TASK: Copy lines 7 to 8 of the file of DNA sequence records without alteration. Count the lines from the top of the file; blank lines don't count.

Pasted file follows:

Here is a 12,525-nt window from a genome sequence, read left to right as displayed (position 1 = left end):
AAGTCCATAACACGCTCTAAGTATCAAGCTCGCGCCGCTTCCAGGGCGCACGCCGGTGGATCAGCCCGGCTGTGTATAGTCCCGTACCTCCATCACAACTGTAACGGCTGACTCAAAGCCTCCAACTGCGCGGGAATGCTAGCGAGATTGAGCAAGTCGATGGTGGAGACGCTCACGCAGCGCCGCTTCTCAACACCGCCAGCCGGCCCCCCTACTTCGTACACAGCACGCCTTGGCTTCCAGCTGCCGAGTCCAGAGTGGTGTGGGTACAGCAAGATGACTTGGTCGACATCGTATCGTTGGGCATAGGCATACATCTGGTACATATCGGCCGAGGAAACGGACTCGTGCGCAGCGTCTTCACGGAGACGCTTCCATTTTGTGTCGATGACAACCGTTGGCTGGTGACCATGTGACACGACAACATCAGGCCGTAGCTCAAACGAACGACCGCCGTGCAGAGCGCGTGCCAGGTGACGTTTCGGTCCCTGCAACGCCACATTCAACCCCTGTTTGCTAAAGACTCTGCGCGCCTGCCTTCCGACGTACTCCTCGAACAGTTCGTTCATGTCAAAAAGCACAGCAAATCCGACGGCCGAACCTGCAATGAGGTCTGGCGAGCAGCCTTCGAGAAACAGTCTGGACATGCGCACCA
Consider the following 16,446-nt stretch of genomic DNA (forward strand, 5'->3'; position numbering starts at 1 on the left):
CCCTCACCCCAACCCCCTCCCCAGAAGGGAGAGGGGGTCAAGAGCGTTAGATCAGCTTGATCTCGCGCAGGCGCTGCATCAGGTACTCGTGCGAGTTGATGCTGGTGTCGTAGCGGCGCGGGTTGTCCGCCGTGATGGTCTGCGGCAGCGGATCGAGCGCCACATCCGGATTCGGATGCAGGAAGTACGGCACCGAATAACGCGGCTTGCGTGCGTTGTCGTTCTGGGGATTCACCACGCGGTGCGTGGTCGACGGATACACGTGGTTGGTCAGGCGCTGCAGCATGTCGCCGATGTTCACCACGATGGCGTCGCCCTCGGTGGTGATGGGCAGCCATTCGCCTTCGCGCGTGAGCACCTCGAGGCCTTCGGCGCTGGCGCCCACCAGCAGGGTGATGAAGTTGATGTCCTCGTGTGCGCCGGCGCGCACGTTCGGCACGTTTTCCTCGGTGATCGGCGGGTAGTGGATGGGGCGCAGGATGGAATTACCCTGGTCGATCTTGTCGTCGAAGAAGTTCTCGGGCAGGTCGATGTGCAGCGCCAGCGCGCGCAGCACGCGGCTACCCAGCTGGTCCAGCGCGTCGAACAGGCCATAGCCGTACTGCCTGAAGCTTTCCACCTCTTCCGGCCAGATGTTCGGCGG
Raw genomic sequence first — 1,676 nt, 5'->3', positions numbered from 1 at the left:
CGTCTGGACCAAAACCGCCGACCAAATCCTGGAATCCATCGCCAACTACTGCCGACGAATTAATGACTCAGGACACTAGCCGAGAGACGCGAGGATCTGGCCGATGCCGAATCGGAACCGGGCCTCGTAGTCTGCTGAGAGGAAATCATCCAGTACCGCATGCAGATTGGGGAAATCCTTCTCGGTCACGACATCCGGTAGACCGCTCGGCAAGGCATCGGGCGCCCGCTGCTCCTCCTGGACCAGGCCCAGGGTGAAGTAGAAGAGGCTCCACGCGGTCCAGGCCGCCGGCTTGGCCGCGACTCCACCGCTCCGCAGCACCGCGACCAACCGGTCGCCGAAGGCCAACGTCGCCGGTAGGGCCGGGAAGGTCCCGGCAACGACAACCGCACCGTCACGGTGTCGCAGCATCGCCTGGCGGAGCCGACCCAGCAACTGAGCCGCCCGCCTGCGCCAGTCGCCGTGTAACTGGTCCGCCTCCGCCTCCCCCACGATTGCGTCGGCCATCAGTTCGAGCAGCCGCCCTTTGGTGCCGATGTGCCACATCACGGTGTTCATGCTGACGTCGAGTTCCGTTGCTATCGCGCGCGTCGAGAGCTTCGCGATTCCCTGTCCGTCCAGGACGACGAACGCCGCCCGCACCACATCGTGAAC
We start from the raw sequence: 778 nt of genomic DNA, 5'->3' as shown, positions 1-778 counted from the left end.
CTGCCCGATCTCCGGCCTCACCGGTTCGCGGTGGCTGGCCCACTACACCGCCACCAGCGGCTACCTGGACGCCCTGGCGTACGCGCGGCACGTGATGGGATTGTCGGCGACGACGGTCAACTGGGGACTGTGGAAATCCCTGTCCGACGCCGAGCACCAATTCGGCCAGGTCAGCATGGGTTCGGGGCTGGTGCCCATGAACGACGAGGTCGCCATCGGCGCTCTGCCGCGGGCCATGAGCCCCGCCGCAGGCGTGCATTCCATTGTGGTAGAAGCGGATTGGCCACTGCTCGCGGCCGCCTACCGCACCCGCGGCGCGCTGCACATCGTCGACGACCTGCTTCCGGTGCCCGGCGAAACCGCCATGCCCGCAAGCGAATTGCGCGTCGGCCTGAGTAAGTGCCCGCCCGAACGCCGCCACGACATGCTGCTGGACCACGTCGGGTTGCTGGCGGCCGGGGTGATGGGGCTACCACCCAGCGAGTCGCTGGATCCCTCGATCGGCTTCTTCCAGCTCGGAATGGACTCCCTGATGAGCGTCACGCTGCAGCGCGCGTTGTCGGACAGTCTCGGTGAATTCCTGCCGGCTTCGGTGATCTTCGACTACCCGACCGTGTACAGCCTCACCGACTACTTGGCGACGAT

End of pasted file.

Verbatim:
We start from the raw sequence: 778 nt of genomic DNA, 5'->3' as shown, positions 1-778 counted from the left end.
CTGCCCGATCTCCGGCCTCACCGGTTCGCGGTGGCTGGCCCACTACACCGCCACCAGCGGCTACCTGGACGCCCTGGCGTACGCGCGGCACGTGATGGGATTGTCGGCGACGACGGTCAACTGGGGACTGTGGAAATCCCTGTCCGACGCCGAGCACCAATTCGGCCAGGTCAGCATGGGTTCGGGGCTGGTGCCCATGAACGACGAGGTCGCCATCGGCGCTCTGCCGCGGGCCATGAGCCCCGCCGCAGGCGTGCATTCCATTGTGGTAGAAGCGGATTGGCCACTGCTCGCGGCCGCCTACCGCACCCGCGGCGCGCTGCACATCGTCGACGACCTGCTTCCGGTGCCCGGCGAAACCGCCATGCCCGCAAGCGAATTGCGCGTCGGCCTGAGTAAGTGCCCGCCCGAACGCCGCCACGACATGCTGCTGGACCACGTCGGGTTGCTGGCGGCCGGGGTGATGGGGCTACCACCCAGCGAGTCGCTGGATCCCTCGATCGGCTTCTTCCAGCTCGGAATGGACTCCCTGATGAGCGTCACGCTGCAGCGCGCGTTGTCGGACAGTCTCGGTGAATTCCTGCCGGCTTCGGTGATCTTCGACTACCCGACCGTGTACAGCCTCACCGACTACTTGGCGACGAT